I seriously underestimated the disorienting effect of being surrounded by a language I don’t speak, don’t understand.
Because the friends we’re staying with speak perfect English (despite conducting much of their life in French) I assumed this part of Quebec would by like my experience in Ireland: everyone could speak Irish, but everyone also spoke English, often as their first language.
Brush up on your French before you visit Quebec. You can find English; there are, I’m told, towns nearby where everything is in English. Just not here. Road signs, labels in the grocery store, even the ‘Open’ sign on the door (if Ouvert means ‘Open’, as I assumed) is in French, with English added almost as an afterthought.
From the age of 8 I lived in California, nearly always in San Diego. Everything was bilingual there, too. English first, then Spanish, often spelled wrong or using bad grammar. (For years, decades, perhaps, the signs in the bathrooms said Lave Sus Manos which would be like seeing a sign tell an English speaker to Wash You Hands; it should, as an Spanish-speaker knows, read Lavese Las Manos; there was a parody adventure show on one of the radio stations where the bad guy was the notorious Lave Sus Manos, so dangerous his name was posted in every bathroom in the state.)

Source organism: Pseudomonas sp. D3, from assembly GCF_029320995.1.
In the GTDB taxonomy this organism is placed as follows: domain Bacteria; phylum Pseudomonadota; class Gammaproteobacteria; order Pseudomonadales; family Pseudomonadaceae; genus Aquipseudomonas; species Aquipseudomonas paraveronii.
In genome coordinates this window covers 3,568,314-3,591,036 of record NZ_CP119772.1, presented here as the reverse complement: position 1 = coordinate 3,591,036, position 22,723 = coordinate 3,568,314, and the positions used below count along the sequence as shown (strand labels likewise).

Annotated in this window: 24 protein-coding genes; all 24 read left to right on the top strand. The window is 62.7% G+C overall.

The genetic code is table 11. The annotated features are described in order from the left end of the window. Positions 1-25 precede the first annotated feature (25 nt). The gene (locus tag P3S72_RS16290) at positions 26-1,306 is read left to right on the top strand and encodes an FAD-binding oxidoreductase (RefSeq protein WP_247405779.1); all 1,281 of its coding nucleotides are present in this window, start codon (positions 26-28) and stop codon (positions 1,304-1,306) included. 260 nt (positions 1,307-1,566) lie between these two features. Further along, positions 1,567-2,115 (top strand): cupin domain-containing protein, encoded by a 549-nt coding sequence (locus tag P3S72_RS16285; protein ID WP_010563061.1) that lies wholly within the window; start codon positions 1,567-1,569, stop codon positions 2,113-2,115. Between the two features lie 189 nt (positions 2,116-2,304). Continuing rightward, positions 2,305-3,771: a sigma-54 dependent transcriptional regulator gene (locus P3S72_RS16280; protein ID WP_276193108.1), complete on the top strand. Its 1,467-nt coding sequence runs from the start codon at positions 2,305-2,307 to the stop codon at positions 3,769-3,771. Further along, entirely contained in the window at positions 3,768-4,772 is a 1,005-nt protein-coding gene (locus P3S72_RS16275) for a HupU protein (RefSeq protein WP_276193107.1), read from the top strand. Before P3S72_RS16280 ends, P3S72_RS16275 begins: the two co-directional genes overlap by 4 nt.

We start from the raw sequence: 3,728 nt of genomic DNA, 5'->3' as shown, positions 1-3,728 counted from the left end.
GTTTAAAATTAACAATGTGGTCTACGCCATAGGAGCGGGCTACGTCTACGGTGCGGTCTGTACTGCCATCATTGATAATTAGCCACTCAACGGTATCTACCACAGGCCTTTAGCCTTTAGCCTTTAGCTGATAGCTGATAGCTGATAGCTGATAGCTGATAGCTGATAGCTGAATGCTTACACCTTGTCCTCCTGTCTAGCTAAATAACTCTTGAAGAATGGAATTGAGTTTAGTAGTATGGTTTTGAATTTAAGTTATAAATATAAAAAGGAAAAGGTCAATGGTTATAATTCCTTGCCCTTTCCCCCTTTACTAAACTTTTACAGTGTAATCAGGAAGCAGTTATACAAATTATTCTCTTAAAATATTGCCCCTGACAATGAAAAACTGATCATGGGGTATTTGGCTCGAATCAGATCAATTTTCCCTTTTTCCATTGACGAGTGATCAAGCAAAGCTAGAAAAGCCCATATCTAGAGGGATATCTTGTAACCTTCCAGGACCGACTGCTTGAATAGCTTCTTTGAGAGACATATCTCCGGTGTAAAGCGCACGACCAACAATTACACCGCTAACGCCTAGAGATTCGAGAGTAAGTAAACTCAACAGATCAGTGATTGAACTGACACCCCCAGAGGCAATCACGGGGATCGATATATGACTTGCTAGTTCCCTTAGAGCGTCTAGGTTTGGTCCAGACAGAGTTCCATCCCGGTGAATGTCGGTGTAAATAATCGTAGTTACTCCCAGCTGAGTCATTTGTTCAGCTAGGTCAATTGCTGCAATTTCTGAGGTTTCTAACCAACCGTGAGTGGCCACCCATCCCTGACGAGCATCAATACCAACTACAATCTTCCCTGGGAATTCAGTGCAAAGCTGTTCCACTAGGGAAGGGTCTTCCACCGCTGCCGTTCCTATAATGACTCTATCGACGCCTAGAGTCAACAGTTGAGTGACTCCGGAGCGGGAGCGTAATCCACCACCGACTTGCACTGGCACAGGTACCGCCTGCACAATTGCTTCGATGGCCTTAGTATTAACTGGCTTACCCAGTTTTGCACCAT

At least here, the English is correct. It’s just smaller. Underneath the French. Not where I expect it.
And that’s what’s wrong. Clearly it’s not wrong for folks in what is legally a bilingual country to speak two languages. (Yet another aside: what do you call someone who speaks many languages? A polyglot. What do you call someone who speaks two languages? Bilingual. What do you call someone who speaks only one language? An American.)
What’s wrong is, as is often the case, my expectations. Had I kept my eyes and ears open; had I allowed for the possibility that reality might not perfectly mirror the image in my head, I might have spent a little time learning a few phrases of conversational French; I might have planned for an experience I’ve already had before when we moved to San Diego and thereafter spent lots of time in Mexico where my father worked, surrounded by a language I knew even less than I know French today.
My Spanish is okay; as a kid, we spoke Spanish at home quite a bit ’cause Dad was too tired to switch over after a long day of conducting business in Spanish. I’ve lost and remembered it twice over the decades. It helps with reading French. It also helps that I used to read the etymologies in my Dad’s giant Webster’s as a kid so I’m familiar with the Latin origins of much of the English and Spanish and French languages.
But I still feel like a fish out of water; un poisson sortie de l’eau. Which is literal; even Cristina doesn’t know French colloquialisms. I’ll have to ask Fred what the locals say.
About a hundred times a day, I’ll have to ask what the locals say.